We all need a bottom line which is why a universal pension or welfare rate gets so many people vote. A certainty under pinning an uncertain and difficult world, rather than our current welfare system which encourages people to live in housing that otherwise would be unaffordable. £50,000 a year to house a single person at a luxury address?

  17. Acorn
    Posted October 28, 2010 at 5:45 pm | Permalink

    My big fear is that the EU will end up like the US. The US has a federal government which is out of control. I fear that an EU federal government will likewise become out of control.

    So far, the EU parliament has not usurped the powers from its constituent States, anywhere near as much as the US federal congress has from its founding States. US States have been reduced to the status of English Counties in the UK system.

    Most US States are now bankrupt. Some have global sized economies and have no control over local interest rates; and, have to use a common currency which can’t respond to local monetary conditions; just like the Euro currency States of the EU.

    The US federal Executive and Congress are slowly killing the natural enterprise of the American people; it is rapidly becoming a Socialist entity. We have to stop the EU going the same way; or, get out of it. Bring back EFTA I say and dump the EU parliament for a starter.

  18. Alan Johnson
    Posted October 28, 2010 at 5:54 pm | Permalink

    I’m old enough to remember when the European Free Trade Association used to impose high tarrifs on non members goods. e.g. Japanese Ball bearings. We were told it was one of the advantages of belonging. We had to vote for common market membership to protect prime industries and jobs. Then along came free markets, gloabalisation, federalisation, EU Supra state. Unemployment, loss of sovereignty, uncontrolled movement of millions and Europoean politicians who are at best, medicocre middle managers, promoted light years beyond their capabliites.
    You are right John, the world is changing and much more rapidly than anyone forecast, especially the EU.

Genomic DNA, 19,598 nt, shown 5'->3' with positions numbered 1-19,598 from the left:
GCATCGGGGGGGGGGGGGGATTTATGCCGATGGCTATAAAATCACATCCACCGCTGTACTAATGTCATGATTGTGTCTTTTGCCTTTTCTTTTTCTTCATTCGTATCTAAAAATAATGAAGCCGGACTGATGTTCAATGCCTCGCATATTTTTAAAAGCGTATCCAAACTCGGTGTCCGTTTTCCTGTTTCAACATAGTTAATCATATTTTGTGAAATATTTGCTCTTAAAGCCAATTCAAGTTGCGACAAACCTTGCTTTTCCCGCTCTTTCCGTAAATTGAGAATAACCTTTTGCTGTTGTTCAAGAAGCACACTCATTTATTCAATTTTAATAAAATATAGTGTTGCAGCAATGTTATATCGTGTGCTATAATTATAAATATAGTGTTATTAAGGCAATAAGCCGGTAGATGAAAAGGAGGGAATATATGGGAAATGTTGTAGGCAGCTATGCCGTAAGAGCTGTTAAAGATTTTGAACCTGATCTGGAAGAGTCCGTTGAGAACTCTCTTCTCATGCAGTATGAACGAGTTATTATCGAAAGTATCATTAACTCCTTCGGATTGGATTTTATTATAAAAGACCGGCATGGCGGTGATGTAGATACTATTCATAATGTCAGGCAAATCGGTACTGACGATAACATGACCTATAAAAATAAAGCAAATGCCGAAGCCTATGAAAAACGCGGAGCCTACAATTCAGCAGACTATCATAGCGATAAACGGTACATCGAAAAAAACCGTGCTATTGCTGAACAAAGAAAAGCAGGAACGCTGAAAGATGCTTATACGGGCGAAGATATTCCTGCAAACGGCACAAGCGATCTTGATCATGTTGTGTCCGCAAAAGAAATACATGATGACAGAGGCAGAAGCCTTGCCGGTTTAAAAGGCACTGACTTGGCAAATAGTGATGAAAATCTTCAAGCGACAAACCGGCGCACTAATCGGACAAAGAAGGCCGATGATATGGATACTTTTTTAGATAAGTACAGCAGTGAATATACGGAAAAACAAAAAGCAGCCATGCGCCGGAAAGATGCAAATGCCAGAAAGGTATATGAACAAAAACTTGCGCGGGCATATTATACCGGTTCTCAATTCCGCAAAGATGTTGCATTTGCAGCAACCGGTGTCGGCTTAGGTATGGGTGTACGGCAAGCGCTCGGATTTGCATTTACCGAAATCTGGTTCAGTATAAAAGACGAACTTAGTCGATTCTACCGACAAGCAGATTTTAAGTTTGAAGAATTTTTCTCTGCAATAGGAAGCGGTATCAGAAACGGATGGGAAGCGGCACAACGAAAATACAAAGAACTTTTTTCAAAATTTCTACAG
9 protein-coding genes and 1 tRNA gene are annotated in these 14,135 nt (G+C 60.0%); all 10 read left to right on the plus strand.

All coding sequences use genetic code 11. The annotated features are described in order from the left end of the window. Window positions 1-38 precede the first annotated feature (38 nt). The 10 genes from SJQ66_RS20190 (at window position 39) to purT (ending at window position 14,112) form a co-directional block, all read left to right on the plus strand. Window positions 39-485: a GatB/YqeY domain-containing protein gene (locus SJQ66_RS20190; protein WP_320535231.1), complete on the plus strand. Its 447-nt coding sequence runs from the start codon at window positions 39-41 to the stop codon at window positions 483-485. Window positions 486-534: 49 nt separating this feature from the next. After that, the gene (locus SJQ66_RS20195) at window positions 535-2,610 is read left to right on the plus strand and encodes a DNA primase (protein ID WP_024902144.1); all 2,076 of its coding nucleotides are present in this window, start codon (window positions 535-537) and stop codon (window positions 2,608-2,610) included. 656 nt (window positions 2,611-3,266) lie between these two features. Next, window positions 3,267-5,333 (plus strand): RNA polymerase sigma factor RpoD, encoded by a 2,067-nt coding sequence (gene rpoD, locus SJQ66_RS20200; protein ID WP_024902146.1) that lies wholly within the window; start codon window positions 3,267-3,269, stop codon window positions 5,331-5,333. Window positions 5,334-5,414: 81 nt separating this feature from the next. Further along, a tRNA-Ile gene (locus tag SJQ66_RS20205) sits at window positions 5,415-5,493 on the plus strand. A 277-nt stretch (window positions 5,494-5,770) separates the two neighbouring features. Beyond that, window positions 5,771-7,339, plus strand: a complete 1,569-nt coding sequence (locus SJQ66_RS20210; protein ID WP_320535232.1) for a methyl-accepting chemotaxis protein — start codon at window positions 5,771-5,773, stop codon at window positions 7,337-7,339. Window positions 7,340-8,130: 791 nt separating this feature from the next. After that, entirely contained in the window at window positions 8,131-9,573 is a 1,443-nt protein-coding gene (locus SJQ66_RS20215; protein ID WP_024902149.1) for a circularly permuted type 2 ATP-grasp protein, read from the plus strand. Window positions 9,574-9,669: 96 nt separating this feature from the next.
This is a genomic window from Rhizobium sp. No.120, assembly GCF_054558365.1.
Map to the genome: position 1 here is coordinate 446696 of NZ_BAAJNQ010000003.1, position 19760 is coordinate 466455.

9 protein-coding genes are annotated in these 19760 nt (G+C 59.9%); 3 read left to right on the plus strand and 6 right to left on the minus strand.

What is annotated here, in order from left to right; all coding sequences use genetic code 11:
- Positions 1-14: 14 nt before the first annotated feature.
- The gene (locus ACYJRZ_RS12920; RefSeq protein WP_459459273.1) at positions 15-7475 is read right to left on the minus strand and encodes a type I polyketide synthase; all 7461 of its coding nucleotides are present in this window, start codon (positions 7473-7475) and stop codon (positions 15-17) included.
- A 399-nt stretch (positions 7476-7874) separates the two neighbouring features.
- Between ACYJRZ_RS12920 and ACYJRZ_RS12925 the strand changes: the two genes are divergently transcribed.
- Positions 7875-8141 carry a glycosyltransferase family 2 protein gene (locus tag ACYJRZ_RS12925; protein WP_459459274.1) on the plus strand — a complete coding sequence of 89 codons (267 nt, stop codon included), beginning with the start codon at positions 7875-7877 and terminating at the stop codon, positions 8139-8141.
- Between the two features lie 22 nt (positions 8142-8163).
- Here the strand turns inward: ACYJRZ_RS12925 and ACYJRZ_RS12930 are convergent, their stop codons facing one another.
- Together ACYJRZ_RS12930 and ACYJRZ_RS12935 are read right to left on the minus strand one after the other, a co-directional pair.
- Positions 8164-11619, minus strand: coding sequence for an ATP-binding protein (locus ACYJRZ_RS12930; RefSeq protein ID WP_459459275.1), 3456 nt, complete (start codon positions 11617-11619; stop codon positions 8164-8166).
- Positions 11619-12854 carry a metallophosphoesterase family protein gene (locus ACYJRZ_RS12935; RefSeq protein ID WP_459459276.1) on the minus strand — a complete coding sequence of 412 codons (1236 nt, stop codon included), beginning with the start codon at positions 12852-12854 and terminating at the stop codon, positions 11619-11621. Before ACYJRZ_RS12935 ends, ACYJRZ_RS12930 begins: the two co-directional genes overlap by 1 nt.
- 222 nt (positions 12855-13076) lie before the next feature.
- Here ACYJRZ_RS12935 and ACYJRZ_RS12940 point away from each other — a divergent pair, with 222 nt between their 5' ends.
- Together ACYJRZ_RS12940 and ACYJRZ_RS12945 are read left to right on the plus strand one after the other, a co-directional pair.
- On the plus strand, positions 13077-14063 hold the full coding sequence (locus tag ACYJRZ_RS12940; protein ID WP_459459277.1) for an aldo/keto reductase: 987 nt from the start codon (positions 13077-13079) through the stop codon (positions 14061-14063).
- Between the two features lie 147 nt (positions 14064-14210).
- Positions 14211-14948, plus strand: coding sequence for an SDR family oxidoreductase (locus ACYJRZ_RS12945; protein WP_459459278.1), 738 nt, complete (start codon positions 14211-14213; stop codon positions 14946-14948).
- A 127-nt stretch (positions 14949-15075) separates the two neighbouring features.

As for me. I want my country back, no matter what the cost.
    If things continue as they are the British (English, Irish, Scots and Welsh) will disappear as an ethnic majority in our own country within 50 years.
    The EU is a major contributor to many of the problems we are experiencing. We are a net contributor and a major importer from Europe. It is very hard to see the positive benefits of continuing membership.
    Who amongst our political parties will give us a referendum?
    In or out. If the EU is so good, let the people confirm it.
    I believe Mr. Cameron failed to gain a majority because he refused a referendum. If he comes back with nothing, other than having “saved the great British Banger” a la Yes minister,
    I think many “real Conservatives” will not vote for Him again.

  19. Austin
    Posted October 28, 2010 at 11:56 pm | Permalink

    The biggest threat to the UK’s survival will always come from the Continent. The biggest threat to the US’s survival as a dominant power will still come from the Continent. Thus the UK and the US still share a common threat and destiny besides the cultural and sentimental ties that bind.
    China is not a stable regime and won’t be capable of projecting power across the Pacific to seriously threaten the US militarily for a long time, if ever.
    The most immediate danger to the UK as it has existed for nearly the past millenium is a Vichy style surrender and sell out to the EU [French and Germans–mainly Germans] and their new friends, the Russians, by British/Euro politicians.

  20. Robert K
    Posted October 29, 2010 at 5:51 am | Permalink

    Interesting, isn’t it, that the Eurocrats want a 6% budget increase. Mr Cameron turns up and gets agreement for a 3% increase and claims a political victory (at least that’s how it was presented on the news). At no point in this little quickstep does the fundamental question get raised: why are we part of this supra-national club for quangocrats and if we are, why do we think an increase of any sort in an already excessive and unaccountable budget is a victory?